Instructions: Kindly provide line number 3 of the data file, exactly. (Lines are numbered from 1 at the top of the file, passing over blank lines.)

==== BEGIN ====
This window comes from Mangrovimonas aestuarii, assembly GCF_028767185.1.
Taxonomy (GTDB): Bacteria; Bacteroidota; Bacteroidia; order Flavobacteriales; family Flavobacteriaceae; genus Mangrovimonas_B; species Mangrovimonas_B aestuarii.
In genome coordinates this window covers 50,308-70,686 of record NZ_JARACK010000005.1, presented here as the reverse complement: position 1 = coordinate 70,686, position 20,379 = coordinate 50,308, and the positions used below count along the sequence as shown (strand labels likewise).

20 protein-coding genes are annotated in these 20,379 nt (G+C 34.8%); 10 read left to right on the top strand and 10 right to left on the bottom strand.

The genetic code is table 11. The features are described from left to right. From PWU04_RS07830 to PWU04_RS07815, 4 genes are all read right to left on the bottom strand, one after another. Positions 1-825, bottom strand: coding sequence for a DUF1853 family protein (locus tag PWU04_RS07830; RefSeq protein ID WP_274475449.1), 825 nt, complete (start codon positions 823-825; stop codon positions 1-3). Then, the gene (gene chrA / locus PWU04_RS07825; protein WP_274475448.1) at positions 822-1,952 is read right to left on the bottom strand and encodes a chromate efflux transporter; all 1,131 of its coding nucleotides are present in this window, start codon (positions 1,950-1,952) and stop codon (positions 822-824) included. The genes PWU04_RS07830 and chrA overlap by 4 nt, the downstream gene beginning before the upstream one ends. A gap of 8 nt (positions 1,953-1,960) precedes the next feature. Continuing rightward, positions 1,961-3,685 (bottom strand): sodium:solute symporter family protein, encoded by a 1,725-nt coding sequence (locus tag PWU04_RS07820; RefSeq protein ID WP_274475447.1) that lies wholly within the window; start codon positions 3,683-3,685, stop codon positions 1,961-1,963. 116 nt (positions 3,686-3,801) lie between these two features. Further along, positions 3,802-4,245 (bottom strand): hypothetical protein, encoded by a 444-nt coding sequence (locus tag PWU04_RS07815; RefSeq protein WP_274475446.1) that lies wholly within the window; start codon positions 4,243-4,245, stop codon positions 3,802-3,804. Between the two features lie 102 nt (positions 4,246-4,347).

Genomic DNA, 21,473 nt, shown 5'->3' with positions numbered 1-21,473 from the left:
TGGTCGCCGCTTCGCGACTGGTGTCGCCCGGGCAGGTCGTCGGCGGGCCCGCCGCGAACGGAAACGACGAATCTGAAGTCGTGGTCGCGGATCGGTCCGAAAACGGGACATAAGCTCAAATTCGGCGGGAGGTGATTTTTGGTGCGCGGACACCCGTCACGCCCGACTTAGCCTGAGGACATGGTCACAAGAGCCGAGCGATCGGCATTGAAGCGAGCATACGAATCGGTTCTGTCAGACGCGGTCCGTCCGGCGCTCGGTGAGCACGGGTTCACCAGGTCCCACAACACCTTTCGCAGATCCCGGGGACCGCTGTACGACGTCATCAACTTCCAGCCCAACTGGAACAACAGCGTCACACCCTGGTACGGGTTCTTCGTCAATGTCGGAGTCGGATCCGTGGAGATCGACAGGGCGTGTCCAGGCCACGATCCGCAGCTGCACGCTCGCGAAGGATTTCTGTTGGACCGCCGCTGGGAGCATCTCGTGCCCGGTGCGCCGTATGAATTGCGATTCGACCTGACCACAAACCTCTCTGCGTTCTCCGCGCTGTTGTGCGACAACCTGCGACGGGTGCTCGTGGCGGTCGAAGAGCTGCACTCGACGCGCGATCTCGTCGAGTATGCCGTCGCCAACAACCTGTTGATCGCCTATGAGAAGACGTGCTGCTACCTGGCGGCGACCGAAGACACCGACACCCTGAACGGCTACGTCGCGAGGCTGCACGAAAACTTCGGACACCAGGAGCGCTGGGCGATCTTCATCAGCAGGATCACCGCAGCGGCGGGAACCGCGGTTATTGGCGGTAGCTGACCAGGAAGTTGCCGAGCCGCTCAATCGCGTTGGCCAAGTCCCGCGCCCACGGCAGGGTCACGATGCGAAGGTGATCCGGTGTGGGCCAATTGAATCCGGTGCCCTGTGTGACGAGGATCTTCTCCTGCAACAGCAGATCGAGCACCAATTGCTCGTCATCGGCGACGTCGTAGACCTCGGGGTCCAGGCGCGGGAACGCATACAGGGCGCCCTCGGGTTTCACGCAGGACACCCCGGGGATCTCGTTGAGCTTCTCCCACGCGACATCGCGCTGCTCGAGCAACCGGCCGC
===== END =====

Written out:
In genome coordinates this window covers 50,308-70,686 of record NZ_JARACK010000005.1, presented here as the reverse complement: position 1 = coordinate 70,686, position 20,379 = coordinate 50,308, and the positions used below count along the sequence as shown (strand labels likewise).